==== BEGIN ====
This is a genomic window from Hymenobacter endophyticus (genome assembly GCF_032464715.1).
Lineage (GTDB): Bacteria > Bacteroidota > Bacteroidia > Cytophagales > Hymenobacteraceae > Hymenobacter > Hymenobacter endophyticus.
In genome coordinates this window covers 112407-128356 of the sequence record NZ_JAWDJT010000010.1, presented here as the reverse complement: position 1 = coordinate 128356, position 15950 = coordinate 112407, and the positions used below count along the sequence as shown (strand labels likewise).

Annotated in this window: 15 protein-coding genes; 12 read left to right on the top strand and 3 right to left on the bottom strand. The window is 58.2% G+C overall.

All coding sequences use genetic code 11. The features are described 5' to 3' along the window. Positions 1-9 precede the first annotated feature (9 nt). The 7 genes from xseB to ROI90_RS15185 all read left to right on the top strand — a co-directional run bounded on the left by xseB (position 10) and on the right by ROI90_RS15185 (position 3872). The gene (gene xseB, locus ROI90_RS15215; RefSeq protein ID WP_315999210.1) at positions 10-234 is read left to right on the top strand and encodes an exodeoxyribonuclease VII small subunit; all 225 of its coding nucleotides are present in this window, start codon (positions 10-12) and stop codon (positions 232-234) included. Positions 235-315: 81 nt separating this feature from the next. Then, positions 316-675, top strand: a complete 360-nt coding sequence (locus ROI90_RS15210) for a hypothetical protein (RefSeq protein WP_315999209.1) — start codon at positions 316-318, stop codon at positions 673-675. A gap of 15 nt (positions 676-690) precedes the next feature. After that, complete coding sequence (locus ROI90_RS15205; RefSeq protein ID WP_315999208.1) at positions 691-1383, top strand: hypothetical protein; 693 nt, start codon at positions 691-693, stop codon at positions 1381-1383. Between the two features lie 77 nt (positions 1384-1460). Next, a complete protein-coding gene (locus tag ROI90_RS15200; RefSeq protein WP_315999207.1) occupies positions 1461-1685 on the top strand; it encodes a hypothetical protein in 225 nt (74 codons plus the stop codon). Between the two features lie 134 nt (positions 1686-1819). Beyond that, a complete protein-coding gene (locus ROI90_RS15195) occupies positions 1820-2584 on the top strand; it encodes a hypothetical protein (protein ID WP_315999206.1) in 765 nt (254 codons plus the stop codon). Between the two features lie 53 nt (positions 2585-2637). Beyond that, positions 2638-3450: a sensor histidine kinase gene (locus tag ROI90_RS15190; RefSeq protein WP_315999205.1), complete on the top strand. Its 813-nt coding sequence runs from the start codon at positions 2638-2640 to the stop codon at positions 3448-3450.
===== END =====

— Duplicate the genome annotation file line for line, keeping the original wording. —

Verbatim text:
This is a genomic window from Hymenobacter endophyticus (genome assembly GCF_032464715.1).
Lineage (GTDB): Bacteria > Bacteroidota > Bacteroidia > Cytophagales > Hymenobacteraceae > Hymenobacter > Hymenobacter endophyticus.
In genome coordinates this window covers 112407-128356 of the sequence record NZ_JAWDJT010000010.1, presented here as the reverse complement: position 1 = coordinate 128356, position 15950 = coordinate 112407, and the positions used below count along the sequence as shown (strand labels likewise).

Annotated in this window: 15 protein-coding genes; 12 read left to right on the top strand and 3 right to left on the bottom strand. The window is 58.2% G+C overall.

All coding sequences use genetic code 11. The features are described 5' to 3' along the window. Positions 1-9 precede the first annotated feature (9 nt). The 7 genes from xseB to ROI90_RS15185 all read left to right on the top strand — a co-directional run bounded on the left by xseB (position 10) and on the right by ROI90_RS15185 (position 3872). The gene (gene xseB, locus ROI90_RS15215; RefSeq protein ID WP_315999210.1) at positions 10-234 is read left to right on the top strand and encodes an exodeoxyribonuclease VII small subunit; all 225 of its coding nucleotides are present in this window, start codon (positions 10-12) and stop codon (positions 232-234) included. Positions 235-315: 81 nt separating this feature from the next. Then, positions 316-675, top strand: a complete 360-nt coding sequence (locus ROI90_RS15210) for a hypothetical protein (RefSeq protein WP_315999209.1) — start codon at positions 316-318, stop codon at positions 673-675. A gap of 15 nt (positions 676-690) precedes the next feature. After that, complete coding sequence (locus ROI90_RS15205; RefSeq protein ID WP_315999208.1) at positions 691-1383, top strand: hypothetical protein; 693 nt, start codon at positions 691-693, stop codon at positions 1381-1383. Between the two features lie 77 nt (positions 1384-1460). Next, a complete protein-coding gene (locus tag ROI90_RS15200; RefSeq protein WP_315999207.1) occupies positions 1461-1685 on the top strand; it encodes a hypothetical protein in 225 nt (74 codons plus the stop codon). Between the two features lie 134 nt (positions 1686-1819). Beyond that, a complete protein-coding gene (locus ROI90_RS15195) occupies positions 1820-2584 on the top strand; it encodes a hypothetical protein (protein ID WP_315999206.1) in 765 nt (254 codons plus the stop codon). Between the two features lie 53 nt (positions 2585-2637). Beyond that, positions 2638-3450: a sensor histidine kinase gene (locus tag ROI90_RS15190; RefSeq protein WP_315999205.1), complete on the top strand. Its 813-nt coding sequence runs from the start codon at positions 2638-2640 to the stop codon at positions 3448-3450.